Resource Center

Stories

 

 

 

The IRE Resource Center is a major research library containing more than 26,000 investigative stories — both print and broadcast.

These stories are searchable online or by contacting the Resource Center directly (573-882-3364 or rescntr@ire.org) where a researcher can help you pinpoint what you need.

Browse or search the tipsheet section of our library below. Stories are not available for download but can be easily ordered by contacting the Resource Center.

 

 

 



Search results for "living wage" ...

  • Wage Theft In the Fields

    American farmworkers have often experienced egregious abuses, but nothing is more pervasive, nor harder to ferret out, than the wage theft that results from a practice called farm-labor contracting. Found in the fields of every handpicked crop in the country, farm-labor contractors not only provide growers with crews, but also handle wages and manage everything from verifying immigration status to providing workers' compensation. The problem is, the contractors systematically underpay the workers. “Farm labor contractors,” says writer Tracie McMillan, “give American produce growers what companies like China's Foxconn offer to Apple: a way to outsource a costly and complicated part of the business, often saving money in the process and creating a firewall between the brand and the working conditions under which its products are made.” And yet McMillan — a fellow with both the Knight-Wallace program at University of Michigan, and the Schuster Institute for Investigative Journalism at Brandeis University — found that enforcement is rare: In 2008, inspectors visited only 1,499 of the more than 2 million farms nationwide; in 2011, California inspectors found just seven minimum wage violations on the state’s 86,000 farms. Fines are minimal: “It's cheaper to violate the law than to follow the law,” says one farmworker advocate. And wage theft is tedious to prove, requiring inspectors to interview workers, analyze time cards, and collect payroll records. That's why workers and their advocates in California are counting on a lawsuit brought earlier this year on behalf of two farmworkers against the contractors who hired them—as well as the growers who outsourced the work. The suit alleges that the contractors routinely undercounted the hours worked, failed to pay minimum wage or overtime, failed to provide safe or sanitary working conditions, and housed the workers in unsafe and unsanitary living quarters. The “collective action” suit—open to anyone who can prove he or she experienced the same treatment—may cover thousands of workers and deliver awards substantial enough to deter other employers from the same practices.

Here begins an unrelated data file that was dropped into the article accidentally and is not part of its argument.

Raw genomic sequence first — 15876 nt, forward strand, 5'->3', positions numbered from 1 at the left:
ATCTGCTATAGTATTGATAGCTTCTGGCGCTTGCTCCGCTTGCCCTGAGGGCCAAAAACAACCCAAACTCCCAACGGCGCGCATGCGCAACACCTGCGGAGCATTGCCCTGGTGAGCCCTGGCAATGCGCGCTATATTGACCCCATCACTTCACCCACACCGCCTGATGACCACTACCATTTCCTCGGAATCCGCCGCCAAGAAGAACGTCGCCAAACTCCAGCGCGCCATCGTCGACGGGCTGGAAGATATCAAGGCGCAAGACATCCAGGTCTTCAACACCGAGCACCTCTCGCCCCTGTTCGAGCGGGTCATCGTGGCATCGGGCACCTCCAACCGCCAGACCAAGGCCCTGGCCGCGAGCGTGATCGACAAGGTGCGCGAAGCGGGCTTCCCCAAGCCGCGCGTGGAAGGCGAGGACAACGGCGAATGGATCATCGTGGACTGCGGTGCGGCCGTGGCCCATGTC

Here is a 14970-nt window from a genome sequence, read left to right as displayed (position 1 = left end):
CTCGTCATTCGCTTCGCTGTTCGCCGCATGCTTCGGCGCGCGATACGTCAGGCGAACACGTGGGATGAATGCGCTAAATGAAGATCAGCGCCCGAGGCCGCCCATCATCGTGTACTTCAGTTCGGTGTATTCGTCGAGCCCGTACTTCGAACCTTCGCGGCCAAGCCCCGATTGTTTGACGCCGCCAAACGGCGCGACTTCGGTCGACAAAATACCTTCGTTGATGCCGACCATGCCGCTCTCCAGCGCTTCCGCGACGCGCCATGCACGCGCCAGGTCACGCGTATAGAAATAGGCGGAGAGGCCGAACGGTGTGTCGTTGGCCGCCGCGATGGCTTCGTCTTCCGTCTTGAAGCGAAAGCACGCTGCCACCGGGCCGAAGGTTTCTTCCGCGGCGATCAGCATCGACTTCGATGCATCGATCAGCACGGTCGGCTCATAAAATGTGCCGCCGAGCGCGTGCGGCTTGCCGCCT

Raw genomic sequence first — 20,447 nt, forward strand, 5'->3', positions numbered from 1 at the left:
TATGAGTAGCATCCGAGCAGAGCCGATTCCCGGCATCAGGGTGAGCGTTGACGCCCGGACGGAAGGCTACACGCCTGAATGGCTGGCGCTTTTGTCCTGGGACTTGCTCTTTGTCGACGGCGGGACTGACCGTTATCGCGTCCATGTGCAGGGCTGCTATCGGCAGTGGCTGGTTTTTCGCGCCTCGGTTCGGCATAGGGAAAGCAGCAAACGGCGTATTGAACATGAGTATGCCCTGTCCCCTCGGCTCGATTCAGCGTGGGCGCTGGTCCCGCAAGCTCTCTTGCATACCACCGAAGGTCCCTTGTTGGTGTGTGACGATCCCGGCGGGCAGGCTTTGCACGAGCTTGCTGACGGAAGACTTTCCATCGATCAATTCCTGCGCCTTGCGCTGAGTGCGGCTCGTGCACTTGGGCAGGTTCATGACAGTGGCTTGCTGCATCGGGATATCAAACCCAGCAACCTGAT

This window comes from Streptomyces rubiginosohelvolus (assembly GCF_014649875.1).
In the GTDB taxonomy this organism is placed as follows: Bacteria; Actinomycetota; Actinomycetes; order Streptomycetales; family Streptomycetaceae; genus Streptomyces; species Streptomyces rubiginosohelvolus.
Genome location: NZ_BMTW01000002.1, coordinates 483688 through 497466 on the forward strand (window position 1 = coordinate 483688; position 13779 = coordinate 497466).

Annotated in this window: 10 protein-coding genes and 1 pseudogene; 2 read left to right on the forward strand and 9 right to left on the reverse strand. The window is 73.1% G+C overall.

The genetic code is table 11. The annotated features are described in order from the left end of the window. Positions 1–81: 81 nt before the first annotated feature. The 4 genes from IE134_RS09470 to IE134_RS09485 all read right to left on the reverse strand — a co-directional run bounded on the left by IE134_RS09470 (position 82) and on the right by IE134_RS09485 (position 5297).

Tags: Labor; farms; working conditions; wage

    By Tracie McMillan

    The American Prospect

    2012

  • Indentured Doctors

    Throughout the United States foreign doctors are being cheated out of wages, coerced into unfair contracts and being kept away from medically needy patients because their bosses are the ones sponsoring their visas. They work for medical residency and are allowed to live in cities and rural areas with shortage of physicians so long as they work full-time. The program was started by the government, but since its creation there has been little oversight to the abuse of the doctors.

    Tags: work visa; immigration; J-1 doctors; Pahrump; pediatrician; health care;

    By Marshall Allen

    Sun (Las Vegas, Nev.)

    2007

  • Building a Life, Paycheck to Paycheck

    In this seven-day series, reporters at The Oklahoman look at the sources of poverty, unemployment, and the lasting effects on Oklahoma residents. This in-depth investigation not only identifies some of the major causes of unemployment in the state, but also puts a face on the working poor, highlighting four Oklahoma residents who struggle to make it. According to the series, a major source of unemployment came from a shift from manufacturing to service jobs. As a result of the stories, there was outpour of help in the community as well as a community forum for residents to share ideas and experiences.

    Tags: health care; unemployment; working poor; social service organizations; Citizens League of Oklahoma; service economy; living wage

    By Steve Lackmeyer;Ryan McNeill;John Perry;Judy Gibbs Robinson

    The Oklahoman (Oklahoma City, OK)

    2004

  • Twenty Years and Still Paying : Jeanette White Is Long Dead but Her Hospital Bill Lives On; Full Price: A Young Man, An Appendectomy and a $19,000 Bill Ms.Nix Confronts Harsh Facts of Medical Care Economics -- The Uninsured Are Billed More; Medical Seizures: Hospitals Try Extreme Measures to Collect Their Overdue Debts

    The Journal reveals how America's uninsured are asked to pay much more for their health care than anyone else. This series puts the spotlight on a shockingly unfair billing system, revealing how hospitals bill those without coverage the highest rates, then relentlessly pursue these vulnerable patients using strong-arm tactics that includes lawsuits, wage garnishments, bank account seizures and even jail.

    Tags: Medicare; Medicaid; Illinois Hospital Association; American Hospital Association; Quinton White; Champaign County-Illinois; Elizabeth Benjamin; Legal Aid Society; Yale-New Haven; Service Employees International Union

    By Lucette Lagnado

    Wall Street Journal (New York)

    2003

  • American Dreams